How will our delegates contextualise their advocacy of the immediate imperatives of the Kashmir situation within a longer-term strategy for a settlement acceptable to the Kashmiri people as well as India and Pakistan when we have no such strategy?

No matter how difficult and risky it may be to contemplate any improvement of ties with India today, an exploration of this possibility combined with an alleviation of the human and political rights situation in the Valley and a search for a longer-term compromise settlement acceptable to Kashmiri opinion is the only way forward. All other approaches are insincere. The prime minister, accordingly, needs to make a seminal statement delineating the outlines of a longer-term Kashmir strategy.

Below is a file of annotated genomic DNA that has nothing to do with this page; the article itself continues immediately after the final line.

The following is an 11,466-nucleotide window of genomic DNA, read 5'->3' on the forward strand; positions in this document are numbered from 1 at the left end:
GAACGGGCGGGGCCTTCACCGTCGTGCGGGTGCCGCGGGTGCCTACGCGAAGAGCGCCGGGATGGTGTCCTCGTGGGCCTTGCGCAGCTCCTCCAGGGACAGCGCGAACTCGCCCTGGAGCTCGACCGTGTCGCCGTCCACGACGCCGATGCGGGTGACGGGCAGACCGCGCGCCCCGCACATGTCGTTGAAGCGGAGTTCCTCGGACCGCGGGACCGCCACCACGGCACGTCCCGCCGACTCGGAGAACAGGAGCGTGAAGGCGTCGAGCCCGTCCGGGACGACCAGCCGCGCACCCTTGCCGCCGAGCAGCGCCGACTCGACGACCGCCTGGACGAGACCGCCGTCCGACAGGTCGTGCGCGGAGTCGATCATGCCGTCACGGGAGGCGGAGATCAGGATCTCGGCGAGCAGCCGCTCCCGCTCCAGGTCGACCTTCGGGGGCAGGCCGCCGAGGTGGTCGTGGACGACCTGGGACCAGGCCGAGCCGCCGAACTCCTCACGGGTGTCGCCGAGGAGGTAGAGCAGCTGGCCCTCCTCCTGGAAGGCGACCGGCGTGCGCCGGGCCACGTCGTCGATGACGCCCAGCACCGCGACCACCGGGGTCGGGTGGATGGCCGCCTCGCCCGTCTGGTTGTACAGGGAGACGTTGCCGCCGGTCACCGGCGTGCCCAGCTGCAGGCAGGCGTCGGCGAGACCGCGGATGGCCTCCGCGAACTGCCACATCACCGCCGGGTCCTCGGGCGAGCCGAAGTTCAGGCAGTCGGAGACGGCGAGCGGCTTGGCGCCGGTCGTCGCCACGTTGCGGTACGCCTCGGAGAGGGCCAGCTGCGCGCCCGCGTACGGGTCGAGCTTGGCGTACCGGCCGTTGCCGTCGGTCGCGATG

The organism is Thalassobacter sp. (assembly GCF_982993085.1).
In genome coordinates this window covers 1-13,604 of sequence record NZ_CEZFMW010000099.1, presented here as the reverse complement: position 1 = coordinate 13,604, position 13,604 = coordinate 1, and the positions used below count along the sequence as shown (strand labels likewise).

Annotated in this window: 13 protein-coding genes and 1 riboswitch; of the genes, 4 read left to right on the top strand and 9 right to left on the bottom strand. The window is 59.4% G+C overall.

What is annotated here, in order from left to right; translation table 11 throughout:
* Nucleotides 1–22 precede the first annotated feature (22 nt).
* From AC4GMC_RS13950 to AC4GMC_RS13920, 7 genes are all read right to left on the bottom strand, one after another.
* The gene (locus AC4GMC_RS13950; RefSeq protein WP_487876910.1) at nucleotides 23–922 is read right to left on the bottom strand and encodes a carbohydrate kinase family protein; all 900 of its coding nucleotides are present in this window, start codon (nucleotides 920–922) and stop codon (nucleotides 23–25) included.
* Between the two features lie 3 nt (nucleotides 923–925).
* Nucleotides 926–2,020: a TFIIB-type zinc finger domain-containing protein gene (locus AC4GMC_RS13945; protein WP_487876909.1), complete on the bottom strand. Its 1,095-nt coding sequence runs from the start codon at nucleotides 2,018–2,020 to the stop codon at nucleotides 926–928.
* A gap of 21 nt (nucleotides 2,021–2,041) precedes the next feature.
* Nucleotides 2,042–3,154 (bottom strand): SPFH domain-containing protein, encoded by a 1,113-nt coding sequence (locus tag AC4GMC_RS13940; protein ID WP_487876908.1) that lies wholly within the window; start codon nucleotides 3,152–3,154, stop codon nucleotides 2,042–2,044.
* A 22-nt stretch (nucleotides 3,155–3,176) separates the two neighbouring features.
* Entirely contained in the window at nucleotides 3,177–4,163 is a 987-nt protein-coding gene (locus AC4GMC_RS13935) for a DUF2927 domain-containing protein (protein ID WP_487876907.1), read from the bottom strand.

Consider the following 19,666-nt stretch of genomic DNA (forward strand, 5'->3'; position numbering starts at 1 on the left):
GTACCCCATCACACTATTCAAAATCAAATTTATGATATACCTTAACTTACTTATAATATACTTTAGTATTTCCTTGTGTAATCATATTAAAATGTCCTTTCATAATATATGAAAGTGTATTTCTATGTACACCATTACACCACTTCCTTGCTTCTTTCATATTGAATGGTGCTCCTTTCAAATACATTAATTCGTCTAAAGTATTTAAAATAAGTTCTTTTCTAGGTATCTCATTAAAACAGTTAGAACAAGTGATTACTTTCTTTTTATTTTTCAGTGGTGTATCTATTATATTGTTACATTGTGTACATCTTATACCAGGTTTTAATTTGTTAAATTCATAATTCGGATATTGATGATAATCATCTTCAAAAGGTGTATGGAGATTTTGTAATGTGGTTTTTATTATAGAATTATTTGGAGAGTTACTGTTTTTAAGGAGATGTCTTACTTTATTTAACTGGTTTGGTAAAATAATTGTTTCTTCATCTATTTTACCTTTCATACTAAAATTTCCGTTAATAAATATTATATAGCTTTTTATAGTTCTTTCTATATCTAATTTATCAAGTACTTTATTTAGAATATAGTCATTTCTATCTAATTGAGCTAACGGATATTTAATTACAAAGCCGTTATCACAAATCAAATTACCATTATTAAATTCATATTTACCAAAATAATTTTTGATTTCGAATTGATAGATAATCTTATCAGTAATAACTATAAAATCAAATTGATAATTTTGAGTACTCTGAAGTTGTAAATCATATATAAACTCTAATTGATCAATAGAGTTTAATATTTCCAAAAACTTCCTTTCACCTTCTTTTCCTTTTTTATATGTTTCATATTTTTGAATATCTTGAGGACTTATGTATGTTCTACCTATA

The writer is a former ambassador to the US, India and China and head of UN missions in Iraq and Sudan.

Published in Dawn, September 2nd, 2016